20 791 Houston Astros Matt Pare 1B Pompano Beach (Fla.) HS Fla.
21 792 Minnesota Twins Mike Giovenco RHP North Park (Ill.) Ill.
Righthander Mike Giovenco attracted scouts to North Park, an NCAA Division III school with an enrollment of 3,000, when he touched 95 mph early in the year. The 6-foot-6, 235-pounder's velocity steadily declined to the high 80s by the end of the season, but his arm strength and size are attractive. Giovenco, who redshirted at Illinois-Chicago in 2007, needs to come up with a more consistent breaking ball. He throws both a slider and a curveball, as well as a changeup. There's some concern that his delivery puts stress on his shoulder.
22 793 Chicago White Sox Matt Harughty 2B Oklahoma Okla.
23 794 New York Mets John Semel OF Chapman (Calif.) Calif.
24 795 New York Yankees Stephen Bruno SS Gloucester Catholic HS, Gloucester City, N.J. N.J.
Another shortstop, Steve Bruno, endeared himself to a number of scouting directors and national crosscheckers with a strong all-around performance at last year's Area Code Games. Scouting heavyweights seem to like him more than area scouts, who question his ability to adjust to breaking balls and to catch up with good fastballs. Undersized at 5-foot-9, Bruno is a fringy runner with an average arm, but he has excellent actions at shortstop and excellent makeup. Rumors persist that he could be drafted in the top 10 rounds, but most scouts are reluctant to buy him out of his commitment to Virginia.
25 796 Milwaukee Brewers Lex Rutledge LHP Tupelo (Miss.) HS Miss.
The state's high schoolers drop off dramatically after Renfroe and Hamilton. Some scouts like lefthander Lex Rutledge after seeing good early velocity that reached 90 mph. The Samford signee might have been the state's most notable pop-up guy (he wasn't a showcase player in the past) but he didn't maintain his fast start.
26 797 Philadelphia Phillies Brian Gump OF UC Santa Barbara Calif.
Speedy, lefthanded-hitting Brian Gump returned to UCSB after the Mets picked him in the 46th round in 2008. Plus speed (he had 22 steals) is his best tool.
27 798 Boston Red Sox Miles Head 3B Whitewater HS, Fayetteville, Ga. Ga. $335,000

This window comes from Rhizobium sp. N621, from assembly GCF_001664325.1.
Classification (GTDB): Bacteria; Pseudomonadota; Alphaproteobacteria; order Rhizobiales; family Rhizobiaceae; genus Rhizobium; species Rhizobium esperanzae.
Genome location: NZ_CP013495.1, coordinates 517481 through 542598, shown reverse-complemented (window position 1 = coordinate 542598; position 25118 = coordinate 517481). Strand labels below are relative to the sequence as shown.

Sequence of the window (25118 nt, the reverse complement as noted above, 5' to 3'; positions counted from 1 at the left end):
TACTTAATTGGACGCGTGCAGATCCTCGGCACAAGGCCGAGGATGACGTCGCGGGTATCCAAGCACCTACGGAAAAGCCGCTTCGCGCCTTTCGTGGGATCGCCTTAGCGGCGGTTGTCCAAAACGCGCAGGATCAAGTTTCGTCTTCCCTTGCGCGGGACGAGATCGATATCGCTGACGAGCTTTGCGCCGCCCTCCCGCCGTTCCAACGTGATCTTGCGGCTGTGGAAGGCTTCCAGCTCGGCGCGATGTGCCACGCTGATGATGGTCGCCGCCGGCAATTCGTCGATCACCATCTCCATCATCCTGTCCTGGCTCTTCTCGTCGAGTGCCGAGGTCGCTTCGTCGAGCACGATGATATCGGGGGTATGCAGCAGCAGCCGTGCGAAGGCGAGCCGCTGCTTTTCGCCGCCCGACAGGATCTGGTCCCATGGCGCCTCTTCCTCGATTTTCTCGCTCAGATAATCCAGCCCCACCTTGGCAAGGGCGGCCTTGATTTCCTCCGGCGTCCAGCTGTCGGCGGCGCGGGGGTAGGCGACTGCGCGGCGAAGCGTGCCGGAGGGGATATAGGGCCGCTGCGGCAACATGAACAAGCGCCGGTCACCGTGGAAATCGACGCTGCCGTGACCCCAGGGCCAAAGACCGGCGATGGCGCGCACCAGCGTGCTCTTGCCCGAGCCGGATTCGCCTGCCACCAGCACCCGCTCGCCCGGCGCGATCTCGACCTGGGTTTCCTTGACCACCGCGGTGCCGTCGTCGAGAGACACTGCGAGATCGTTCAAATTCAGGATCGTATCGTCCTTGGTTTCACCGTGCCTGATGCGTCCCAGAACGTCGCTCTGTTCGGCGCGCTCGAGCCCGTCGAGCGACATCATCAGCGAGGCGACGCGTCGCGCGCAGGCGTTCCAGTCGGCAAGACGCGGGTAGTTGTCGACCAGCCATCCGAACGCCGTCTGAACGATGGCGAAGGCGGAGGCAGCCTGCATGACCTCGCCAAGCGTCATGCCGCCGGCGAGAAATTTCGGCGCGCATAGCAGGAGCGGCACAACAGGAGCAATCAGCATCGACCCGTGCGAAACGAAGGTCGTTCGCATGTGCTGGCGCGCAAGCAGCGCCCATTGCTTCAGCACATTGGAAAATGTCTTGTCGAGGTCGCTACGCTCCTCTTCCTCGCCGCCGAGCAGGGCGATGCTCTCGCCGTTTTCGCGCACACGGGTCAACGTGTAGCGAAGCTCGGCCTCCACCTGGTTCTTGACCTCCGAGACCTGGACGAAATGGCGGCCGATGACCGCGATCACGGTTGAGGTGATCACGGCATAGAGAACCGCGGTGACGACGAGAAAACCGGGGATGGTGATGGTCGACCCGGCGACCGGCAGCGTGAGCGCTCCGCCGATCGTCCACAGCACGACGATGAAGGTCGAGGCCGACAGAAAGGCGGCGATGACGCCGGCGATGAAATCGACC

If only Lane and Miles Head could share tools. Head has a bad body but is the best prep hitter in the state this year, in terms of pure hitting ability, and is a key Georgia recruit. He could go in the fifth to eighth round to a team that believes he can catch or hold down third base defensively. His arm is fringe-average, and he could be a playable defender at the college level. Then scouts could see if he improves his conditioning and tones up his body. He repeats his short swing and has some present strength, and he could contribute immediately with the Bulldogs next spring.
28 799 Tampa Bay Rays Dan Rhault SS Rhode Island R.I.
29 800 Chicago Cubs Steve Grife RHP Mercyhurst (Pa.) Pa.
Steve Grife, generously listed at 6 feet, 170 pounds, has plenty of effort in his delivery, but he has handled a starter's workload the last few years. He ranked as the No. 3 prospect in the Coastal Plain League last summer and went 5-1, 3.24 with 73 strikeouts in 67 innings this spring. Grife pitches off a plus fastball that he can run up to 94 mph. While his secondary stuff has improved since last year, his curveball and slider are still below-average at best. He has feel for a changeup, but he often slows down his arm when he throws it. He profiles as a reliever in pro ball, and it's unlikely a club will buy him out of his senior year at Mercyhurst.
30 801 Los Angeles Angels Garrett Cannizaro 2B Mandeville (La.) HS La.
Shortstop Garrett Cannizaro's older brother Andy has gotten nine at-bats in the big leagues. Garrett likely will follow in his footsteps by attending Tulane before entering pro ball. The 6-foot, 185-pounder has an advanced righthanded bat with good pop for a middle infielder. Though he has soft hands and a strong arm, he doesn't have the speed or range to project as a shortstop in pro ball. He could wind up as an offensive-minded second baseman in the mold of Mark Loretta.